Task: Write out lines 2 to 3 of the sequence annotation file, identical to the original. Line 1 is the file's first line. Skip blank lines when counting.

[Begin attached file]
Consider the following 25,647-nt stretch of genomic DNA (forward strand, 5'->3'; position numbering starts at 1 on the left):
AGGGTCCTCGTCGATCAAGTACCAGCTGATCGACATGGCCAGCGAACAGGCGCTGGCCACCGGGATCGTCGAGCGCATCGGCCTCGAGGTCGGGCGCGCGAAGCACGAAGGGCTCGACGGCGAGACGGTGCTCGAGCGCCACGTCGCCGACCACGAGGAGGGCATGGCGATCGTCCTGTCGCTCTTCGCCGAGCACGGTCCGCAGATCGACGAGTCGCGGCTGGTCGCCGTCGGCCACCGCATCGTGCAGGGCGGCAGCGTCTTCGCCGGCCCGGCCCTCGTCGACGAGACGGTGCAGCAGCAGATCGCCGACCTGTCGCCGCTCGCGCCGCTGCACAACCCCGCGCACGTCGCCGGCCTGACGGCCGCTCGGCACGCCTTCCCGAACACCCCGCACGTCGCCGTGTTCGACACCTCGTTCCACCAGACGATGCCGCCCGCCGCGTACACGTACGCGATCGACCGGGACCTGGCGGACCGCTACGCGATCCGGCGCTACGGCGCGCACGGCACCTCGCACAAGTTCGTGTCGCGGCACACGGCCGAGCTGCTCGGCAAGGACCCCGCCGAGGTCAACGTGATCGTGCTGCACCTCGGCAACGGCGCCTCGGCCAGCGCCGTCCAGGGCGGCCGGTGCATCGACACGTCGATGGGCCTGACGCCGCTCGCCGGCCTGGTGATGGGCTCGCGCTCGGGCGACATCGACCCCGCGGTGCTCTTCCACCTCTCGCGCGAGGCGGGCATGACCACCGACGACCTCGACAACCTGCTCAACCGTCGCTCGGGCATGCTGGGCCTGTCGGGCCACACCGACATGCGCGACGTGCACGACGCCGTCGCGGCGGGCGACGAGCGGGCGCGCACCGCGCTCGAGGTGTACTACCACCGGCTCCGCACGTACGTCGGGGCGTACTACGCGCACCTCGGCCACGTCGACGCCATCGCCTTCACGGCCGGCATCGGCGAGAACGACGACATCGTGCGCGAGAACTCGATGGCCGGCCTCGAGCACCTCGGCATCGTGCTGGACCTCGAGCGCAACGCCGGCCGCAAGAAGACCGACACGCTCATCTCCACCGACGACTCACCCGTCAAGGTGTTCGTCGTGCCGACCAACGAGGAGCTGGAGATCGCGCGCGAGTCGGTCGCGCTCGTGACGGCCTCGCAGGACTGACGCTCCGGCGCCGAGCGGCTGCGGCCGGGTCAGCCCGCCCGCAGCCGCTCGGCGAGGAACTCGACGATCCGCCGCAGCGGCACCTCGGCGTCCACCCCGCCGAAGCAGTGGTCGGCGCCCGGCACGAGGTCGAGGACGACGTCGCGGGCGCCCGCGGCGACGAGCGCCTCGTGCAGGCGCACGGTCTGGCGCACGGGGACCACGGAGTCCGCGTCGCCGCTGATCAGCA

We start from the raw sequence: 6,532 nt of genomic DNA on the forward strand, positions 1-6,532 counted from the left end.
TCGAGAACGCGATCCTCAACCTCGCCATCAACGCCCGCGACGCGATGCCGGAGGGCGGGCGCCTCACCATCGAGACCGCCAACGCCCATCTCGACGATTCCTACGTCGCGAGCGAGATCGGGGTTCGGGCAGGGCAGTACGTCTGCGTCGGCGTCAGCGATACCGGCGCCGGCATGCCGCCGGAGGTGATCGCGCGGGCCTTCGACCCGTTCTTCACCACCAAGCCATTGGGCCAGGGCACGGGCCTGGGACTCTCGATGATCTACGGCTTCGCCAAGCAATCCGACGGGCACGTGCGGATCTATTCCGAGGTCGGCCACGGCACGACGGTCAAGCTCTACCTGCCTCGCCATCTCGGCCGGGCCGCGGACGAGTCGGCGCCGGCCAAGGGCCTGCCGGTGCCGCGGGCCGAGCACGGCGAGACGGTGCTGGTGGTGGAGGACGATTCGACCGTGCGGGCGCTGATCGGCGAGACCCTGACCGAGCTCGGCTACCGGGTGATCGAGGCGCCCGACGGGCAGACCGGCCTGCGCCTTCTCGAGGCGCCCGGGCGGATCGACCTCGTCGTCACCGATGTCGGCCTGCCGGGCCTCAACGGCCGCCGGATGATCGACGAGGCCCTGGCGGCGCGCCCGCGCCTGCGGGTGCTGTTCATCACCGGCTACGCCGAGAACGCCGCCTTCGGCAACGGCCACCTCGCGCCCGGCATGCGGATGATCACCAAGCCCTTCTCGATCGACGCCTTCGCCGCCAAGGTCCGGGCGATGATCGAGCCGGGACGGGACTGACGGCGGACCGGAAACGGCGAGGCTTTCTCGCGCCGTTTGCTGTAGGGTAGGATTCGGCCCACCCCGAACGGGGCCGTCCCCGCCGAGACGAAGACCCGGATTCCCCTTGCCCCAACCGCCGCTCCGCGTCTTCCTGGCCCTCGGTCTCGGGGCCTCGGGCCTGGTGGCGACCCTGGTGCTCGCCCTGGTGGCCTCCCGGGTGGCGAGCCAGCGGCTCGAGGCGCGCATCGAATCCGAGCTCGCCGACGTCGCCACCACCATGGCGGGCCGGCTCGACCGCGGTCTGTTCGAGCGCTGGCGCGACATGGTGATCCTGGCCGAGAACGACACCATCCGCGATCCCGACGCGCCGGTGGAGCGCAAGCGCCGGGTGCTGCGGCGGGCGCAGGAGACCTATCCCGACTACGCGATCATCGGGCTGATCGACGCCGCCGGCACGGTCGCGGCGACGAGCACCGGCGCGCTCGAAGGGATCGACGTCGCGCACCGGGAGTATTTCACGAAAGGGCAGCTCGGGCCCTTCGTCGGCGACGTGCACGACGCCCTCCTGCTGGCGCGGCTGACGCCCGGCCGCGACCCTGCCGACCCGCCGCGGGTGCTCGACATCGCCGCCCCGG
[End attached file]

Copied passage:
AGGGTCCTCGTCGATCAAGTACCAGCTGATCGACATGGCCAGCGAACAGGCGCTGGCCACCGGGATCGTCGAGCGCATCGGCCTCGAGGTCGGGCGCGCGAAGCACGAAGGGCTCGACGGCGAGACGGTGCTCGAGCGCCACGTCGCCGACCACGAGGAGGGCATGGCGATCGTCCTGTCGCTCTTCGCCGAGCACGGTCCGCAGATCGACGAGTCGCGGCTGGTCGCCGTCGGCCACCGCATCGTGCAGGGCGGCAGCGTCTTCGCCGGCCCGGCCCTCGTCGACGAGACGGTGCAGCAGCAGATCGCCGACCTGTCGCCGCTCGCGCCGCTGCACAACCCCGCGCACGTCGCCGGCCTGACGGCCGCTCGGCACGCCTTCCCGAACACCCCGCACGTCGCCGTGTTCGACACCTCGTTCCACCAGACGATGCCGCCCGCCGCGTACACGTACGCGATCGACCGGGACCTGGCGGACCGCTACGCGATCCGGCGCTACGGCGCGCACGGCACCTCGCACAAGTTCGTGTCGCGGCACACGGCCGAGCTGCTCGGCAAGGACCCCGCCGAGGTCAACGTGATCGTGCTGCACCTCGGCAACGGCGCCTCGGCCAGCGCCGTCCAGGGCGGCCGGTGCATCGACACGTCGATGGGCCTGACGCCGCTCGCCGGCCTGGTGATGGGCTCGCGCTCGGGCGACATCGACCCCGCGGTGCTCTTCCACCTCTCGCGCGAGGCGGGCATGACCACCGACGACCTCGACAACCTGCTCAACCGTCGCTCGGGCATGCTGGGCCTGTCGGGCCACACCGACATGCGCGACGTGCACGACGCCGTCGCGGCGGGCGACGAGCGGGCGCGCACCGCGCTCGAGGTGTACTACCACCGGCTCCGCACGTACGTCGGGGCGTACTACGCGCACCTCGGCCACGTCGACGCCATCGCCTTCACGGCCGGCATCGGCGAGAACGACGACATCGTGCGCGAGAACTCGATGGCCGGCCTCGAGCACCTCGGCATCGTGCTGGACCTCGAGCGCAACGCCGGCCGCAAGAAGACCGACACGCTCATCTCCACCGACGACTCACCCGTCAAGGTGTTCGTCGTGCCGACCAACGAGGAGCTGGAGATCGCGCGCGAGTCGGTCGCGCTCGTGACGGCCTCGCAGGACTGACGCTCCGGCGCCGAGCGGCTGCGGCCGGGTCAGCCCGCCCGCAGCCGCTCGGCGAGGAACTCGACGATCCGCCGCAGCGGCACCTCGGCGTCCACCCCGCCGAAGCAGTGGTCGGCGCCCGGCACGAGGTCGAGGACGACGTCGCGGGCGCCCGCGGCGACGAGCGCCTCGTGCAGGCGCACGGTCTGGCGCACGGGGACCACGGAGTCCGCGTCGCCGCTGATCAGCA

We start from the raw sequence: 6,532 nt of genomic DNA on the forward strand, positions 1-6,532 counted from the left end.